On Nov. 15, Joel Embiid waltzed into L.A. and made the Staples Center his personal playground to the tune of 46 points, 15 rebounds, seven assists, and seven blocks.
The Lakers remembered every point and were determined to assert their dominance Thursday on national TV at the Wells Fargo Center in front of a sellout crowd sprinkled with Lakers fans.
In a highly anticipated rematch of the league's young, up-tempo teams that sport the most talked-about rookies in the league in the Sixers' Ben Simmons, and the Lakers' Kyle Kuzma and Lonzo Ball, the Lakers prevailed, beating the Sixers, 107-104.
Simmons had 12 points, 13 rebounds, and 15 assists.
Embiid paced the Sixers with 33 points and timely buckets by Richaun Holmes made the final 12 minutes interesting, but the Lakers pulled away in the end.
"His bounce and his spirit really helped us," Sixers coach Brett Brown said of Holmes after the game.
Holmes scored 11 of his 13 points in the final quarter, knotting the score at 101-101 on a dunk with 2 minutes, 22 seconds left, but back-to-back steals put the Lakers back in front. Embiid knotted the game again, 104-104, with free throws, but Brandon Ingram had no plans for overtime.
Ingram led the Lakers with 21 points on 7-of-21 shooting and hit the game-winning shot with less than a second left to play.
"I had the confidence to shoot it and follow through and knocked it down," Ingram said.
Ball scored only two points in the teams' previous matchup. He managed to finish the night 10 points with the Sixers faithful booing him every time he touched the ball.
Ball's famously talkative father, LaVar Ball, stood up from a suite midway through the final quarter and egged on the Philadelphia crowd that was quick to boo him.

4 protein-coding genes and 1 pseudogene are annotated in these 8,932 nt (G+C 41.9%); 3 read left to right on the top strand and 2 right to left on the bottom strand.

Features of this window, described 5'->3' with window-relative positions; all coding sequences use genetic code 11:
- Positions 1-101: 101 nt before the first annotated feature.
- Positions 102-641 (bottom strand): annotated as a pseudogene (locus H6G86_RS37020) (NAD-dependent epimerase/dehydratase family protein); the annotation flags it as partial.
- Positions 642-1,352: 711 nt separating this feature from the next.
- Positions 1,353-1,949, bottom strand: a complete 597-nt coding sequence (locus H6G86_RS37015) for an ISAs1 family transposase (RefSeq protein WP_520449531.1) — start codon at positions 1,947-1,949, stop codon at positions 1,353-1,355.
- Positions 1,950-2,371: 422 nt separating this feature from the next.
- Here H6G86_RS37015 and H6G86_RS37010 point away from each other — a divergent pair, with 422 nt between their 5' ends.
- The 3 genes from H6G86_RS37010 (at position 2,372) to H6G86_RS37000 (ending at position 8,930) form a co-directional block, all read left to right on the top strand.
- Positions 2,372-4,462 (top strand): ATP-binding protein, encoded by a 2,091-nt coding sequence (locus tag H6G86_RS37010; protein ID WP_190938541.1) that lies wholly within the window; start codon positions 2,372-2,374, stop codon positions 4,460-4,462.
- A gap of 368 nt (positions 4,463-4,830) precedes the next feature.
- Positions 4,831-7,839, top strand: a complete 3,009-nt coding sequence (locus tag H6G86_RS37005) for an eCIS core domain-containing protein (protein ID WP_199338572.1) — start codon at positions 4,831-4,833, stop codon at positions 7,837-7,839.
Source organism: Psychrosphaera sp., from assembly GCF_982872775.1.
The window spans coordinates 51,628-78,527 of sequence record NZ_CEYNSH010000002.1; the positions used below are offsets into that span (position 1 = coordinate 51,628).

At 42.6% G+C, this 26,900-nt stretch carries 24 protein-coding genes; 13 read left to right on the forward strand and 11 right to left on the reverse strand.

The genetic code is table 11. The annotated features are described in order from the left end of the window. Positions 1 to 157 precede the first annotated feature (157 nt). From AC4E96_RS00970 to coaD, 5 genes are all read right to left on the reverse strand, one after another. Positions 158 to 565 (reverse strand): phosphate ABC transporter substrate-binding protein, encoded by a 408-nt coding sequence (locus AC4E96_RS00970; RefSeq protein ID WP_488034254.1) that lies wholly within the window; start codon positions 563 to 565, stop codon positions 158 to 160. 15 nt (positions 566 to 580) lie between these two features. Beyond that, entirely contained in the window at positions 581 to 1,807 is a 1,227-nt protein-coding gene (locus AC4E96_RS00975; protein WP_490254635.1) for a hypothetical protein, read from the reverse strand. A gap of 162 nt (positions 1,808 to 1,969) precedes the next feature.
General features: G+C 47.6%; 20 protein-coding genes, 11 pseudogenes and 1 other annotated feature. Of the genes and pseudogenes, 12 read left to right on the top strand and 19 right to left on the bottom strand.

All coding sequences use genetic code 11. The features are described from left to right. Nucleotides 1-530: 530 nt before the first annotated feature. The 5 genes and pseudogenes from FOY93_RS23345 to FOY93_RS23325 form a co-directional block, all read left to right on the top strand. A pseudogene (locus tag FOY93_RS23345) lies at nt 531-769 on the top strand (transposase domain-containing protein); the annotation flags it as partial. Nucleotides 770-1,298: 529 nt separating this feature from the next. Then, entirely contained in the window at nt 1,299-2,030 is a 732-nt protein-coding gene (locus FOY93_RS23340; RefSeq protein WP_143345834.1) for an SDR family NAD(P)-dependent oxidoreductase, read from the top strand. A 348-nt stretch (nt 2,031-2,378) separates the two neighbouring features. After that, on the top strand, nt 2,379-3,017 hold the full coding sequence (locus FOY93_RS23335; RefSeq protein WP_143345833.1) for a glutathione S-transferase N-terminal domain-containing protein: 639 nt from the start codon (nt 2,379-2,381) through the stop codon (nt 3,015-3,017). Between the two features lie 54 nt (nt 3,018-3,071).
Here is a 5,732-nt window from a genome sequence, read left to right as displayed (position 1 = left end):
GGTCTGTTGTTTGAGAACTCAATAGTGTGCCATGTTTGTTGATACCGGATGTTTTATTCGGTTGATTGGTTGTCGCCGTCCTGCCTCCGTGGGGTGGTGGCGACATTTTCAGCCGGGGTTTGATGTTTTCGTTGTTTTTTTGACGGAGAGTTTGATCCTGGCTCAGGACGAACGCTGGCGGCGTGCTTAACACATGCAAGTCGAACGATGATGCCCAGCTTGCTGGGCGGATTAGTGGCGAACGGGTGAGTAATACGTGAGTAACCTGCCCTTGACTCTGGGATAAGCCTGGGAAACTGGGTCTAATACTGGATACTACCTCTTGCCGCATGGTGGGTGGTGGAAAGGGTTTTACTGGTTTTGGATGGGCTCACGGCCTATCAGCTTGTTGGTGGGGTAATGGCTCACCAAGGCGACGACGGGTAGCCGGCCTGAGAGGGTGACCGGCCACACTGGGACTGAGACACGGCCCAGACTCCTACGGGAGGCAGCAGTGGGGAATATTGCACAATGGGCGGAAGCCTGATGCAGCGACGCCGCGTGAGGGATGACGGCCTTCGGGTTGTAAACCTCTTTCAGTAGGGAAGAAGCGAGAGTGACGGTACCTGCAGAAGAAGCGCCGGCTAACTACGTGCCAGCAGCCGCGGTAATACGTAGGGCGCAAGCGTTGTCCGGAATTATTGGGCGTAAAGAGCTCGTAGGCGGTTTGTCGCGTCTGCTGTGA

This game wasn't about who could put up the most impressive offensive stat line — as evidenced by Simmons' triple-double not being much of a talking point or difference maker — or who had the most outspoken father. This game was about defense.
The Lakers finished the night with 15 offensive rebounds, 13 steals, seven blocks, and just 12 turnovers. The Sixers had 13 blocks but weren't as strong in the other areas. Brown said they knew the Lakers were going to be tough defensively, so he wasn't surprised.
"We brought it back and we just didn't execute," Simmons said, adding that the 18 Sixers turnovers were caused by laziness.
On a night that was nearly overshadowed by the trade of Jahlil Okafor and Nik Stauskas to the Brooklyn Nets for Trevor Booker, the Sixers showed glimpses of grit followed by major lapses in defensive judgment.
"I didn't feel like we played with a sting. I didn't feel like our defense was at the intensity level that I'd wished it were," Brown said.
The Sixers would block a shot and steal the ball one minute and then stand around in the paint and watch the Lakers grab an offensive rebound without so much as batting an eye.
The Lakers' pace, offensive rebounds, and transition defense were all points of emphasis in the Sixers' plan of attack. All, including Embiid, agreed after the game that as a team they failed follow that plan.
"They had a lot of offensive rebounding and were moving the ball pretty well," he said. "We just didn't execute the game plan."
Embiid picked up his second foul early in the second quarter, but rather than take him out, Brown elected to let him play. Embiid responded by blocking Kuzma so hard he landed on his back and on the other end Holmes threw down a dunk.
It looked like the tide was about to change, but the Lakers stayed resolute in their staunch defense. In the third, after trailing by as many as 16 and with scant contribution from the bench, the Sixers again crawled back to within five points.
But a steal and streaking score by Kentavious Caldwell-Pope immediately followed by a steal and score by Andrew Bogut stopped the Sixers' momentum and the Lakers led, 79-70, heading into the final stanza.
Relying on stingy defense, the Lakers came up with two steals, three blocks, and forced four turnovers in the first quarter to lead by as many as 13 points.
In the waning minutes of the first period, coming out of a timeout, Robert Covington and Jerryd Bayless were able to connect on three-pointers in back-to-back possessions to cut the lead to 32-25.
But as was the story for the rest of the night, no matter how many small runs the Sixers put together, the Lakers were able to answer.
"We stayed together," Ingram said.